London Marathon 2016: Army captain David Seath dies after collapse

Captain David Seath who died running the London marathon. See SWNS story SWRUNNER: The runner who died during the London Marathon was named yesterday as a popular Army captain. David Seath, 31, collapsed just three miles short of the finish line from a suspected cardiac arrest.Dozens of police and paramedics rushed to his aid and he was taken to St. Thomas' Hospital but was pronounced dead shortly afterwards.His devastated friends are now planning to walk the final three miles and complete his run in his honour.

With deepest sympathy

Captain David Seath who died running the London marathon.

An Army captain who collapsed while running the London Marathon has died.

Afghanistan veteran David Seath, 31, had a cardiac arrest three miles short of the finish, near the 23-mile mark, close to Southwark Bridge.

Captain David Seath who died running the London marathon. See SWNS story SWRUNNER: The runner who died during the London Marathon was named yesterday as a popular Army captain. David Seath, 31, collapsed just three miles short of the finish line from a suspected cardiac arrest.Dozens of police and paramedics rushed to his aid and he was taken to St. Thomas' Hospital but was pronounced dead shortly afterwards.His devastated friends are now planning to walk the final three miles and complete his run in his honour.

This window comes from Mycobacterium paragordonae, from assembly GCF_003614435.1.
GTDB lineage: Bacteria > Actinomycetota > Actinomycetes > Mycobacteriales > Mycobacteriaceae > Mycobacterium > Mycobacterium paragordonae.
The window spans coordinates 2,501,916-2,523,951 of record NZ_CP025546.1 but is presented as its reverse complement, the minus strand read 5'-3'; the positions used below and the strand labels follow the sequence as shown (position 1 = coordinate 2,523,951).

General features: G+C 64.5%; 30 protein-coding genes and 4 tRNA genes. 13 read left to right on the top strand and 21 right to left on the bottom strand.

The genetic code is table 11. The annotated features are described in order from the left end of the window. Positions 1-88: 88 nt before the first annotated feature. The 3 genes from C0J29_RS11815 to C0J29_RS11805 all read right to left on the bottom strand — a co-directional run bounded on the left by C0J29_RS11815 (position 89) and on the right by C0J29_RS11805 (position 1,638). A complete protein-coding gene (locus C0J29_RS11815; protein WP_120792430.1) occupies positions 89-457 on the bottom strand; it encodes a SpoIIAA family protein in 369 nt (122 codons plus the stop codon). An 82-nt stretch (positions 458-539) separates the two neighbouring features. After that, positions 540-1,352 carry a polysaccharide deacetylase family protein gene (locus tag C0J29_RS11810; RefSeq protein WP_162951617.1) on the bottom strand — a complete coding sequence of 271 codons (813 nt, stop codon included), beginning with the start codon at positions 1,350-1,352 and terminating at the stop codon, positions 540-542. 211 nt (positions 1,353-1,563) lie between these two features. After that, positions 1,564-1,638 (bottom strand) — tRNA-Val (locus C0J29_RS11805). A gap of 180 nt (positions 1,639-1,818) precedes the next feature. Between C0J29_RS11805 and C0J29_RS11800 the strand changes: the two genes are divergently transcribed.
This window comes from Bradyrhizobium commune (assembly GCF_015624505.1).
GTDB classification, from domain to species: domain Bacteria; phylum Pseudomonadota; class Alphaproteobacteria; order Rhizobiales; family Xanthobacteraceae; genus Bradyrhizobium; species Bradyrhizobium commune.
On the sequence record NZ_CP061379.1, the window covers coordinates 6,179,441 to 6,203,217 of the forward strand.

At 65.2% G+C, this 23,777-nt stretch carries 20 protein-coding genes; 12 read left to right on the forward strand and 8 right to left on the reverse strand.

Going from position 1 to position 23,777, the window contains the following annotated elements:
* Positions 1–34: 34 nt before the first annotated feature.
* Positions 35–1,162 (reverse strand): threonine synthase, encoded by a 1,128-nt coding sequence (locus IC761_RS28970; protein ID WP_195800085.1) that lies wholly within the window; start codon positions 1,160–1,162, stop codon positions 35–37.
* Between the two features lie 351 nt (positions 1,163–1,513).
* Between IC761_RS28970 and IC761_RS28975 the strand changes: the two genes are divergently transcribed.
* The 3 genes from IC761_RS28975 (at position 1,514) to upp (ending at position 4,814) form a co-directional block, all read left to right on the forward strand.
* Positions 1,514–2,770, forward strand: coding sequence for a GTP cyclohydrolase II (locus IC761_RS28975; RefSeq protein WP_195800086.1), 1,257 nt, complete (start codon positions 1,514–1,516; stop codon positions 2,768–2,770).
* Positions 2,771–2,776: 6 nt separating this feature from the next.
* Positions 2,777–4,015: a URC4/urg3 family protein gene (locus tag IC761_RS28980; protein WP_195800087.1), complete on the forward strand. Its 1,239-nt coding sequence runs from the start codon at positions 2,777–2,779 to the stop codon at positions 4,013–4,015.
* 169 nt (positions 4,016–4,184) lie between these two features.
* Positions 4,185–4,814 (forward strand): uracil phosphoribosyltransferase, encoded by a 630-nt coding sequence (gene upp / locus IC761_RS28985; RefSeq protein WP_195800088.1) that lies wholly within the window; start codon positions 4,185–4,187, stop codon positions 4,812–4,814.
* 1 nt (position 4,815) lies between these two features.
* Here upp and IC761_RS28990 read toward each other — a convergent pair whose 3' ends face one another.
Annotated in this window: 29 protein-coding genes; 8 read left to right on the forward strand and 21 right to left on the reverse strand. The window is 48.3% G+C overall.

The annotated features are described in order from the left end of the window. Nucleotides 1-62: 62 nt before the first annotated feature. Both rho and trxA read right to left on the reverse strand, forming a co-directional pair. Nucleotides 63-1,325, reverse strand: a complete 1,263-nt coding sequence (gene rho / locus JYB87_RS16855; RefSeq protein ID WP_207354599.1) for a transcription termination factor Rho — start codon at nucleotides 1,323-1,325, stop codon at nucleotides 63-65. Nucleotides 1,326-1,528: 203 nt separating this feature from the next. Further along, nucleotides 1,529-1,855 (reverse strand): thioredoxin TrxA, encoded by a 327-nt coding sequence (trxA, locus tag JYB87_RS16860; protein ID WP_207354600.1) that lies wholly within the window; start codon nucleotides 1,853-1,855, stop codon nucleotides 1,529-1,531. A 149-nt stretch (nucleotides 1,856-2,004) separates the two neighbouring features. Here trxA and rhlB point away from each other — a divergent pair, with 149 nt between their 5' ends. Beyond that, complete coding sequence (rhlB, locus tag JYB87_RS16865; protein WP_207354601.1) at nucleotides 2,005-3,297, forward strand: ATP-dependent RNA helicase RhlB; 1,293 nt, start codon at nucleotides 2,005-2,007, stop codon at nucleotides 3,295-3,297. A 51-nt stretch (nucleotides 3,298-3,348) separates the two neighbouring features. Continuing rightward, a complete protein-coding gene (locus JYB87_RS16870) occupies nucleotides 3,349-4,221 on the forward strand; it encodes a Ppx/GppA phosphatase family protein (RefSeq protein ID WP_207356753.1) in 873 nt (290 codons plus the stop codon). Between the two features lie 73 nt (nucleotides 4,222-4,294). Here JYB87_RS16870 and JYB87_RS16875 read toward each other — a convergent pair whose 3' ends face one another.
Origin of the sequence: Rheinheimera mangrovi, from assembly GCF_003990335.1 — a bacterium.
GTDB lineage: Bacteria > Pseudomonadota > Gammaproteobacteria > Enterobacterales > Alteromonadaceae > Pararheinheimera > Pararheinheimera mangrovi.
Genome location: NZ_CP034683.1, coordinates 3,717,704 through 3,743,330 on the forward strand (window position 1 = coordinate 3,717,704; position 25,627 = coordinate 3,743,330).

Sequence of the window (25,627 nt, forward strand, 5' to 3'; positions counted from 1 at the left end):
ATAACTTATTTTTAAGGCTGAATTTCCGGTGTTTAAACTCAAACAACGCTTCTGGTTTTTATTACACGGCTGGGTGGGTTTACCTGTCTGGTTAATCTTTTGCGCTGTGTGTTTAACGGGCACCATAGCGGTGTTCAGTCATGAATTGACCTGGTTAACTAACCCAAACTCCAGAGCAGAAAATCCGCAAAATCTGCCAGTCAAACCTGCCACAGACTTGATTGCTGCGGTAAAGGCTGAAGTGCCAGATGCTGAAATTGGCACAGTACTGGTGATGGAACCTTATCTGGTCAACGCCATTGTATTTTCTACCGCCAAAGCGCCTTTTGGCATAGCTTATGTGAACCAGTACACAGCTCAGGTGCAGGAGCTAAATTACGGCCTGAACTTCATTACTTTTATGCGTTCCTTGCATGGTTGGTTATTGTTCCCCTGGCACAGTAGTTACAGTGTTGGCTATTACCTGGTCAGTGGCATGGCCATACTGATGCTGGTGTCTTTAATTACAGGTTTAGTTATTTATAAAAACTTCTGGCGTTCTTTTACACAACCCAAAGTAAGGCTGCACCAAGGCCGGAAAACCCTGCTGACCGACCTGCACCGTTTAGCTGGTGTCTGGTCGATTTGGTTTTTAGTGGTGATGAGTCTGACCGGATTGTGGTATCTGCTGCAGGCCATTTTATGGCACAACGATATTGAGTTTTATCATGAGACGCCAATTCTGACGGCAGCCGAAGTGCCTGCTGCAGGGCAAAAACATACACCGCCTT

He received immediate medical attention and was rushed to St Thomas’ Hospital but died later.

Mr Seath’s friends are planning to complete the marathon in his honour, starting at the place where he collapsed.

“We will walk as one, the final three miles of the marathon, starting where he fell,” wrote Capt James Walker-McClimens on a fundraising page set up following his death.

Mr Walker-McClimens served with Mr Seath in the 19th Regiment The Royal Artillery The Highland Gunners in Tidworth.

They both went on tour to Afghanistan in 2012, returning at the same time.

“He was the greatest type of guy you could imagine – everyone loved him. He was funny, outgoing, generous – he was just not a bad guy in any way shape or form.”

“In the Army we don’t like unfinished business. It was something he wanted to do, he wanted to do the full marathon, so we are going to complete it for him,” he said.

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